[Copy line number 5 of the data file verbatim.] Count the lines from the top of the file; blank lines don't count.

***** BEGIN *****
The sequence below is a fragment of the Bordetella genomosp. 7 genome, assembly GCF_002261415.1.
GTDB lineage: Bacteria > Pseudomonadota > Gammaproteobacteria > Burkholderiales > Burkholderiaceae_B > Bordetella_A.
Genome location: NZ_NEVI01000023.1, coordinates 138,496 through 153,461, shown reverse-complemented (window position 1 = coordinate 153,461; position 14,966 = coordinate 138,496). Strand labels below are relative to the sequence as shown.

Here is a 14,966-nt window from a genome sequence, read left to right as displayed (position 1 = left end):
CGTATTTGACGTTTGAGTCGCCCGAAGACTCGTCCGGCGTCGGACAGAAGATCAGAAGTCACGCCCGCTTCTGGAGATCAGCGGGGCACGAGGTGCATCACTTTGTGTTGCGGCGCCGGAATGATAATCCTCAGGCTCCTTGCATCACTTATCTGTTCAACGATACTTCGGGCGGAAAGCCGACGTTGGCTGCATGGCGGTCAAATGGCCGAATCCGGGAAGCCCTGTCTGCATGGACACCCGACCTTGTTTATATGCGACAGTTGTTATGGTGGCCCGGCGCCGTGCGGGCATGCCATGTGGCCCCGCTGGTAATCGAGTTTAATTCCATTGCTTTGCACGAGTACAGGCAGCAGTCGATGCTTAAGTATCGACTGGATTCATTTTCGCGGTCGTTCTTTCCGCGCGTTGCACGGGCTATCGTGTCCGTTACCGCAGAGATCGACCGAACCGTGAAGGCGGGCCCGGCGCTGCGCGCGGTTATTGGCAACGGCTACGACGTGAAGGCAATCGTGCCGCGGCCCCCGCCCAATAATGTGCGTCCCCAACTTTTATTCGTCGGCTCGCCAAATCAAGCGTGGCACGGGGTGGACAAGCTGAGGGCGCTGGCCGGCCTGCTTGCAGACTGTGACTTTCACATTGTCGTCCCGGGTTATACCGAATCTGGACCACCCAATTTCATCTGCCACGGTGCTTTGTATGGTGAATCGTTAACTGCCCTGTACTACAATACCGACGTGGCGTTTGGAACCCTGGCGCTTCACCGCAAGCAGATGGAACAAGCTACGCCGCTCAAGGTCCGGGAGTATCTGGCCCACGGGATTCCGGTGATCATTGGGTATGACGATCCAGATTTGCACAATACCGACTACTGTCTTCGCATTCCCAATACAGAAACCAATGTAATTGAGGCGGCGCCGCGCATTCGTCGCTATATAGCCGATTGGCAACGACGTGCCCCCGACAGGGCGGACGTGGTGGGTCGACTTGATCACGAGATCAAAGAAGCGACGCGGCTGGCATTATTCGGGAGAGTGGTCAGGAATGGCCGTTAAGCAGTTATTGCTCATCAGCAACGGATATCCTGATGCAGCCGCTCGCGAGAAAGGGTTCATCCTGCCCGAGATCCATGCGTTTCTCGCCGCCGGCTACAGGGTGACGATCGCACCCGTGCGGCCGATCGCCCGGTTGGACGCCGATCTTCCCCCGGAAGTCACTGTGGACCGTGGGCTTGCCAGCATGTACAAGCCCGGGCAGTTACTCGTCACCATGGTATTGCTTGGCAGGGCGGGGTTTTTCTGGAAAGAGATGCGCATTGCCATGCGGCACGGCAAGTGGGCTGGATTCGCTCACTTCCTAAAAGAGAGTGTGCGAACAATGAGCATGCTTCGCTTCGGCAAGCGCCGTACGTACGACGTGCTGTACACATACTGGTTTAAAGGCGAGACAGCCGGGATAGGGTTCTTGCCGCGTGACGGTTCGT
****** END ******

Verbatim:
CGTATTTGACGTTTGAGTCGCCCGAAGACTCGTCCGGCGTCGGACAGAAGATCAGAAGTCACGCCCGCTTCTGGAGATCAGCGGGGCACGAGGTGCATCACTTTGTGTTGCGGCGCCGGAATGATAATCCTCAGGCTCCTTGCATCACTTATCTGTTCAACGATACTTCGGGCGGAAAGCCGACGTTGGCTGCATGGCGGTCAAATGGCCGAATCCGGGAAGCCCTGTCTGCATGGACACCCGACCTTGTTTATATGCGACAGTTGTTATGGTGGCCCGGCGCCGTGCGGGCATGCCATGTGGCCCCGCTGGTAATCGAGTTTAATTCCATTGCTTTGCACGAGTACAGGCAGCAGTCGATGCTTAAGTATCGACTGGATTCATTTTCGCGGTCGTTCTTTCCGCGCGTTGCACGGGCTATCGTGTCCGTTACCGCAGAGATCGACCGAACCGTGAAGGCGGGCCCGGCGCTGCGCGCGGTTATTGGCAACGGCTACGACGTGAAGGCAATCGTGCCGCGGCCCCCGCCCAATAATGTGCGTCCCCAACTTTTATTCGTCGGCTCGCCAAATCAAGCGTGGCACGGGGTGGACAAGCTGAGGGCGCTGGCCGGCCTGCTTGCAGACTGTGACTTTCACATTGTCGTCCCGGGTTATACCGAATCTGGACCACCCAATTTCATCTGCCACGGTGCTTTGTATGGTGAATCGTTAACTGCCCTGTACTACAATACCGACGTGGCGTTTGGAACCCTGGCGCTTCACCGCAAGCAGATGGAACAAGCTACGCCGCTCAAGGTCCGGGAGTATCTGGCCCACGGGATTCCGGTGATCATTGGGTATGACGATCCAGATTTGCACAATACCGACTACTGTCTTCGCATTCCCAATACAGAAACCAATGTAATTGAGGCGGCGCCGCGCATTCGTCGCTATATAGCCGATTGGCAACGACGTGCCCCCGACAGGGCGGACGTGGTGGGTCGACTTGATCACGAGATCAAAGAAGCGACGCGGCTGGCATTATTCGGGAGAGTGGTCAGGAATGGCCGTTAAGCAGTTATTGCTCATCAGCAACGGATATCCTGATGCAGCCGCTCGCGAGAAAGGGTTCATCCTGCCCGAGATCCATGCGTTTCTCGCCGCCGGCTACAGGGTGACGATCGCACCCGTGCGGCCGATCGCCCGGTTGGACGCCGATCTTCCCCCGGAAGTCACTGTGGACCGTGGGCTTGCCAGCATGTACAAGCCCGGGCAGTTACTCGTCACCATGGTATTGCTTGGCAGGGCGGGGTTTTTCTGGAAAGAGATGCGCATTGCCATGCGGCACGGCAAGTGGGCTGGATTCGCTCACTTCCTAAAAGAGAGTGTGCGAACAATGAGCATGCTTCGCTTCGGCAAGCGCCGTACGTACGACGTGCTGTACACATACTGGTTTAAAGGCGAGACAGCCGGGATAGGGTTCTTGCCGCGTGACGGTTCGT